Archive for the ‘Will Gluck’ Category

You, Me and the Opera House

Anyone But You

Director: Will Gluck

Cast: Sydney Sweeney, Glen Powell, Bryan Brown, Michelle Hurd, Dermot Mulroney, Josh Bonello, Joe Davidson, Rachel Griffiths, Alexandra Shipp

Running Time: 1 hour 43 minutes

Film Rating: 6.5 out of 10

Friends with Benefits and Easy A director Will Gluck delivers another light weight romantic comedy this time set in Sydney, Australia and starring Sydney Sweeney as aspiring law student Bea who accidentally meets the perfect hunk, Ben wonderfully played by rising star Glen Powell (Top Gun Maverick) in Anyone But You which is set in Boston and Sydney, Australia.

Sydney Sweeney rose to fame in creator Mike White’s wild satirical series The White Lotus as the spoilt manipulative daughter of a wealthy couple on holiday in Hawaii and learnt her comic timing in this award winning series. In Anyone But You, she battles with her male counterpart Ben as they both pretend to be in love with each other at a destination wedding of Bea’s sister Halle played by Hadley Robinson and her fiancée Claudia played by Alexandra Shipp (Tick, Tick… Boom!; Barbie).

Ben is friends with Claudia and her brother Pete played by GaTa, whose parents Carol and Roger played by Michelle Hurd and Bryan Brown (Cocktail, Australia) live on a sprawling estate on the outskirts of Sydney, Australia.

It is refreshing to see this famous Australian city used as a primary film location and in a way, Sydney and its famous Opera House overlooking the harbour become characters in this funny and rather rude comedy in which the two main lovers oscillate between love and hate, friendship and rivalry in a bid to convince the wedding party that all is well with the pair, similar to William Shakespeare’s Much Ado About Nothing.

As Ben and Bea fight and make up again, they slowly learn some interesting facts about each other such as Ben’s fear of flying and Bea’s fear of commitment.

Anyone But You is a sunny, fun filled romantic comedy, nothing too dramatic and will leave audiences feeling happy and fulfilled. The cast including Dermot Mulroney (My Best Friend’s Wedding, August: Osage County) and Rachel Griffiths (Muriel’s Wedding) as Bea’s parents create a bubbly if slightly awkward ensemble while the two main stars Sydney Sweeney and Glen Powell are the perfect eye candy as eventually their characters meet at the Australian city’s most iconic location.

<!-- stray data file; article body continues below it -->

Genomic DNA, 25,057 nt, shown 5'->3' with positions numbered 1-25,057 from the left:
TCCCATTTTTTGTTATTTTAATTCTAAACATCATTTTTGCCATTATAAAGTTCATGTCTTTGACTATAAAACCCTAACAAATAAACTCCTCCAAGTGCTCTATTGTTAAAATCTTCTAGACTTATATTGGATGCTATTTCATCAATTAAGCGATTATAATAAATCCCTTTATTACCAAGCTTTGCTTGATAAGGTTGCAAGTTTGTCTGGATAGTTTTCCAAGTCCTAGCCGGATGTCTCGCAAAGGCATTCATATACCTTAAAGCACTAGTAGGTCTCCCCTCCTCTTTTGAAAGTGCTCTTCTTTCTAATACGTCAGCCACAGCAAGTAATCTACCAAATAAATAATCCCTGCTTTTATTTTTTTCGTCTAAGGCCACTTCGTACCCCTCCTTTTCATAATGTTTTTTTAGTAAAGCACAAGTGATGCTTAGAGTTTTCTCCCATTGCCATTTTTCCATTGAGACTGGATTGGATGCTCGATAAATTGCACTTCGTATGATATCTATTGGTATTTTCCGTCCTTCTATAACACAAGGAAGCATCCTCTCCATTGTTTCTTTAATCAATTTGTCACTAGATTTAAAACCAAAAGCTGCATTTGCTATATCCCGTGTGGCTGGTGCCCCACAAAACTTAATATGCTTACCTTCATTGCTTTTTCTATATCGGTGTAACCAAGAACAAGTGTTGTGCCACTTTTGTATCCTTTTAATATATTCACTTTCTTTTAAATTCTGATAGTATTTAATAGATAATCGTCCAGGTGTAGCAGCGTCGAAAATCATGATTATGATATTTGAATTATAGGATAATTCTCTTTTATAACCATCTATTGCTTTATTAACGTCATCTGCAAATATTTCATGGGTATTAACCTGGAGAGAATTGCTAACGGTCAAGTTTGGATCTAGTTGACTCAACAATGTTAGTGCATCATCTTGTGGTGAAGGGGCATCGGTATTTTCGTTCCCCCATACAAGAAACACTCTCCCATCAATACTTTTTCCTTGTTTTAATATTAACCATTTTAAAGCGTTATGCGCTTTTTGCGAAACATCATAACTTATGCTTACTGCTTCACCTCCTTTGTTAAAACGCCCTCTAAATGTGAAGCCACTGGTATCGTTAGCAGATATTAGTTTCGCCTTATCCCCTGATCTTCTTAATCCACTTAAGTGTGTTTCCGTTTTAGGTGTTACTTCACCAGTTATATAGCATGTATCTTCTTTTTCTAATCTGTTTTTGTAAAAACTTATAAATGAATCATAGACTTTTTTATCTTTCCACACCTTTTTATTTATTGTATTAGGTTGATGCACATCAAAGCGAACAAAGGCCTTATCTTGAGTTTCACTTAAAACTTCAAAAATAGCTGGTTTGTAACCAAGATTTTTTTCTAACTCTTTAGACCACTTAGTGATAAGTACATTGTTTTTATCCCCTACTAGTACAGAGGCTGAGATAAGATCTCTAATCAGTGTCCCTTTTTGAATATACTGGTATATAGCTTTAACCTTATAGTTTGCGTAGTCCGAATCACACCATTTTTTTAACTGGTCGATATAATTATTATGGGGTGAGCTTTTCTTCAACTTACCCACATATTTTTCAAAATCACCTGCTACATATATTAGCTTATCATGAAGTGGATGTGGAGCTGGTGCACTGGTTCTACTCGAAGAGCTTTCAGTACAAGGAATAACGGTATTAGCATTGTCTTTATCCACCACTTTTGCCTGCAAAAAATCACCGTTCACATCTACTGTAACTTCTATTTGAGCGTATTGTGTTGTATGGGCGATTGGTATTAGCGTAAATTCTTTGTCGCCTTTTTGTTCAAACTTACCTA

Add some nude scenes to spice up a fun romantic comedy and Anyone But You is a hilariously silly romantic comedy which is perfect for a date night film filled with love and laughter.

The sexy chemistry between Sydney Sweeney and Glen Powell makes this film work, although the script and sound editing could have been vastly improved. Anyone But You gets a film rating of 6.5 out of 10 and is an enjoyable chance to watch a love story set in a beautiful city. It’s nothing deeper than a splash in the Pacific.

It’s a Hard Knock Life!



Director: Will Gluck

Cast: Quvenzhané Wallis, Jamie Foxx, Rose Byrne, Bobby Cannavale, David Zayer, Cameron Diaz, Adewale Akinnuoye-Agbaje

The 21st century film version of the hit Broadway musical Annie is no match for the 1982 cinematic treatment of the musical by director John Huston. In the 2014 version, director Will Gluck has chosen to rather focus too much on making it a contemporary New York tale and less of a classy musical.

Although that does not distract from the onscreen sparkle of the lead actress Quvenzhané Wallis, who embraces the role and become famous for being one of the youngest performers to ever be nominated for an Oscar for Beasts of the Southern Wild. The updated version of Daddy Warbucks, is a cellphone billionaire Will Stacks, wonderfully and almost gleefully played by Oscar winner Jamie Foxx who embellishes the role with humour and charisma.